The article talks about comfort zones and says that feedback “take[s] us very far out of our comfort zones, and our brains stop paying attention to anything other than surviving the experience.” I don’t believe it’s as simple as that - I believe in the 3 zone theory; there are Comfort, Growth, and Panic zones (see here for more info). We don’t learn in the Panic zone - I agee with that. But the Comfort zone is only a home base to return to when we need a rest. The Growth zone is what allows us to stretch and go on a journey of learning and development. Look at any development program that has an impact; the leaders are uncomfortable and forced to rethink their assumptions - they’re outside of their Comfort zones.
How they could think about it differently
Rather than avoid critical feedback entirely:
- Give feedback in discovery. This means being aware of your use of language (e.g. ‘what’s your thinking’ rather than ‘why do you think that’) to promote perspective-taking and curiosity. It means sharing your intention of why you’re giving the feedback, e.g. that you want them to improve and grow and you believe they’ve got the potential to. The suggestions at the end of Buckingham and Goodall’s article are beautiful, and follow this pattern exactly; asking more questions to understand the situation at hand. Caroline Webb has written about this here and in her book How to Have a Good Day with some great tools for moving outside of a state of defensiveness and into discovery.
- Give feedback for the other person. We often give feedback out of frustration or shame rather than a genuine desire to help the other person.
- Give feedback to help others keep accountable. We’re allowed to have hard rules on what is and isn’t okay. It’s not okay for you to be rude or disrespect others. It’s not okay for you to miss deadlines and not follow through on commitments. Clear feedback = kind.
Feedback at Hatch
At Hatch, we believe feedback (when given in discovery, with kindness and clarity) is crucial for us to be a high performing team. It’s how we weave development into our everyday interactions and practices. It’s how we know what’s most important and what to run hard at. It’s not weaponised. It’s not only given top-down. Instead, it enables trust, vulnerability, and resilience - all things we value. All new starters at Hatch go through a crash-course in the ‘defend - discover axis’ (see more here), coaching to identify their defensive triggers, and development opportunities for how to lean in to discovery, even when receiving constructive feedback.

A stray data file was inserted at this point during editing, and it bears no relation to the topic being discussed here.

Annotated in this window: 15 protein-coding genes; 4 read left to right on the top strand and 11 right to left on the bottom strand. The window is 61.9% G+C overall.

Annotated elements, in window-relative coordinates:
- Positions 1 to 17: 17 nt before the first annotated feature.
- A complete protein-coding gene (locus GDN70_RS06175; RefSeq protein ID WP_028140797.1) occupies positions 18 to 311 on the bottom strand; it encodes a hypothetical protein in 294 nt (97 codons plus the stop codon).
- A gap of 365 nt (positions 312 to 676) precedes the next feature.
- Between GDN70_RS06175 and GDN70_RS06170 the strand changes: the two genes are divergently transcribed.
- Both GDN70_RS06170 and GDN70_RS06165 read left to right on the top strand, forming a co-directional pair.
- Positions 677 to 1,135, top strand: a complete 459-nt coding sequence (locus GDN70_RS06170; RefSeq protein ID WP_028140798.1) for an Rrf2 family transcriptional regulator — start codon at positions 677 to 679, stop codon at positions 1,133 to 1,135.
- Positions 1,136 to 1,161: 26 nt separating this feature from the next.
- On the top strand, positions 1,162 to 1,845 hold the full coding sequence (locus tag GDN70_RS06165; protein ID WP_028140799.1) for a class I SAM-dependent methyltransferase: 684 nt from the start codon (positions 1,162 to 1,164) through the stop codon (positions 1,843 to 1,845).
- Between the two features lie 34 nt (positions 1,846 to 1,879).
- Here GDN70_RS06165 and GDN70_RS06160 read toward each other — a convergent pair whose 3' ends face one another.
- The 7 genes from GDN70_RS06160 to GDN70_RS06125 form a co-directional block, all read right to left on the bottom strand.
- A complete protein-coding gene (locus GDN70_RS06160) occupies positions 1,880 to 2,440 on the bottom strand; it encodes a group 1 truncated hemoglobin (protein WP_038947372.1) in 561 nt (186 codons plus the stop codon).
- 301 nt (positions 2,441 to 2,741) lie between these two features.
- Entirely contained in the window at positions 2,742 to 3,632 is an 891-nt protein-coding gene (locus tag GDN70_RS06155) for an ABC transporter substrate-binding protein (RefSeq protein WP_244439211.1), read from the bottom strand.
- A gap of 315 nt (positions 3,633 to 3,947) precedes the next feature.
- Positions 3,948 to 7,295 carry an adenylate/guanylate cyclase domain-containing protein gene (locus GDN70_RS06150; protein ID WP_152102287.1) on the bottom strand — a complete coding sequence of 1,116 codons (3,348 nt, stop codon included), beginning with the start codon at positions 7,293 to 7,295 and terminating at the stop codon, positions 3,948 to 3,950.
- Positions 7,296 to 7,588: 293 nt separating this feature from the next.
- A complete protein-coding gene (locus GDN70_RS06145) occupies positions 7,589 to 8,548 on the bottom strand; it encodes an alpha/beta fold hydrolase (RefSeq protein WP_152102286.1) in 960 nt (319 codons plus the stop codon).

It’s something we’re still working on. In our startup environment, we can be a critical bunch. We have to remind ourselves to share what we like about an idea, as much as what we would change. To help us with this, in our design sparring sessions, we use discovery one-liners such as:
- Can you tell me a bit more about your thinking there?
- Let’s pause and rewind a bit - where did we get off track? What’s getting us stuck?
- We both care a lot. Tell me about your passion for this.
- These are my assumptions... what’s going on for you?
Feedback is hard. We fear we’ll mess up relationships, get it wrong, or that we’re awkwardly imposing a sort of power imbalance by sharing our observations about another person that may suggest we’re better at it than them.
But feedback is powerful. It empowers self-awareness, learning, and growth. If given correctly, it fuels curiosity.
Buckingham and Goodall are brilliant people whose strengths-based research I admire and use a lot in my coaching. But I think they’ve missed the mark on this one.
I believe being so binary to suggest that positive feedback = good, and negative feedback = bad, is reductive. And I think we can do better.